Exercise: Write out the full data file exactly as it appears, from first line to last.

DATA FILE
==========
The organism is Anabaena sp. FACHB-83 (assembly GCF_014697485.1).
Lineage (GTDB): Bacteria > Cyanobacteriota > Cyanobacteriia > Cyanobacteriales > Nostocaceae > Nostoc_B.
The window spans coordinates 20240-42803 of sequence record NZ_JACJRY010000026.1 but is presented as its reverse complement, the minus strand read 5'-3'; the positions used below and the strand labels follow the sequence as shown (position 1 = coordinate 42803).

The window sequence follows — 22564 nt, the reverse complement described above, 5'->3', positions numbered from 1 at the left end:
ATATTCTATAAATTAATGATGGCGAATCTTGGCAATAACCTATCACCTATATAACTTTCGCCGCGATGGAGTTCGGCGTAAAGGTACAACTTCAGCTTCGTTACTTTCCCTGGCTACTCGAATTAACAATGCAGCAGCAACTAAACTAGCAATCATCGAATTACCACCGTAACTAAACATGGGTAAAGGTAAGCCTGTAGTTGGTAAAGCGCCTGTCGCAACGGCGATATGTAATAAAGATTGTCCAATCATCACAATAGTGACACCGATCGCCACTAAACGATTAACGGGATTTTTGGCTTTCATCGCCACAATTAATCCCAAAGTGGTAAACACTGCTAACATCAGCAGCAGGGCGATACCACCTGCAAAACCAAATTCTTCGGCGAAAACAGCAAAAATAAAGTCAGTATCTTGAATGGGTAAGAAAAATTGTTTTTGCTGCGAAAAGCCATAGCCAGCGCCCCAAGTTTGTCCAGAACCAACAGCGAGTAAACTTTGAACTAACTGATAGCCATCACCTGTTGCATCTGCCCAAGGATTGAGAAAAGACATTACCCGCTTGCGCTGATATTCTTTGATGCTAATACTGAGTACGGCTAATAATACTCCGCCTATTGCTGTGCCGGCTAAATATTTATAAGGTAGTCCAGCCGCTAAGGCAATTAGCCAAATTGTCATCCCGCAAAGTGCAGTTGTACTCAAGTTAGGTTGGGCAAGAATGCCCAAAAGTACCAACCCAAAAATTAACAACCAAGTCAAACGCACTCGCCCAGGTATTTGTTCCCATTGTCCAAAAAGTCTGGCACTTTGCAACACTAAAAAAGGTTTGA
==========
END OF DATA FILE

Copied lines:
The organism is Anabaena sp. FACHB-83 (assembly GCF_014697485.1).
Lineage (GTDB): Bacteria > Cyanobacteriota > Cyanobacteriia > Cyanobacteriales > Nostocaceae > Nostoc_B.
The window spans coordinates 20240-42803 of sequence record NZ_JACJRY010000026.1 but is presented as its reverse complement, the minus strand read 5'-3'; the positions used below and the strand labels follow the sequence as shown (position 1 = coordinate 42803).

The window sequence follows — 22564 nt, the reverse complement described above, 5'->3', positions numbered from 1 at the left end:
ATATTCTATAAATTAATGATGGCGAATCTTGGCAATAACCTATCACCTATATAACTTTCGCCGCGATGGAGTTCGGCGTAAAGGTACAACTTCAGCTTCGTTACTTTCCCTGGCTACTCGAATTAACAATGCAGCAGCAACTAAACTAGCAATCATCGAATTACCACCGTAACTAAACATGGGTAAAGGTAAGCCTGTAGTTGGTAAAGCGCCTGTCGCAACGGCGATATGTAATAAAGATTGTCCAATCATCACAATAGTGACACCGATCGCCACTAAACGATTAACGGGATTTTTGGCTTTCATCGCCACAATTAATCCCAAAGTGGTAAACACTGCTAACATCAGCAGCAGGGCGATACCACCTGCAAAACCAAATTCTTCGGCGAAAACAGCAAAAATAAAGTCAGTATCTTGAATGGGTAAGAAAAATTGTTTTTGCTGCGAAAAGCCATAGCCAGCGCCCCAAGTTTGTCCAGAACCAACAGCGAGTAAACTTTGAACTAACTGATAGCCATCACCTGTTGCATCTGCCCAAGGATTGAGAAAAGACATTACCCGCTTGCGCTGATATTCTTTGATGCTAATACTGAGTACGGCTAATAATACTCCGCCTATTGCTGTGCCGGCTAAATATTTATAAGGTAGTCCAGCCGCTAAGGCAATTAGCCAAATTGTCATCCCGCAAAGTGCAGTTGTACTCAAGTTAGGTTGGGCAAGAATGCCCAAAAGTACCAACCCAAAAATTAACAACCAAGTCAAACGCACTCGCCCAGGTATTTGTTCCCATTGTCCAAAAAGTCTGGCACTTTGCAACACTAAAAAAGGTTTGA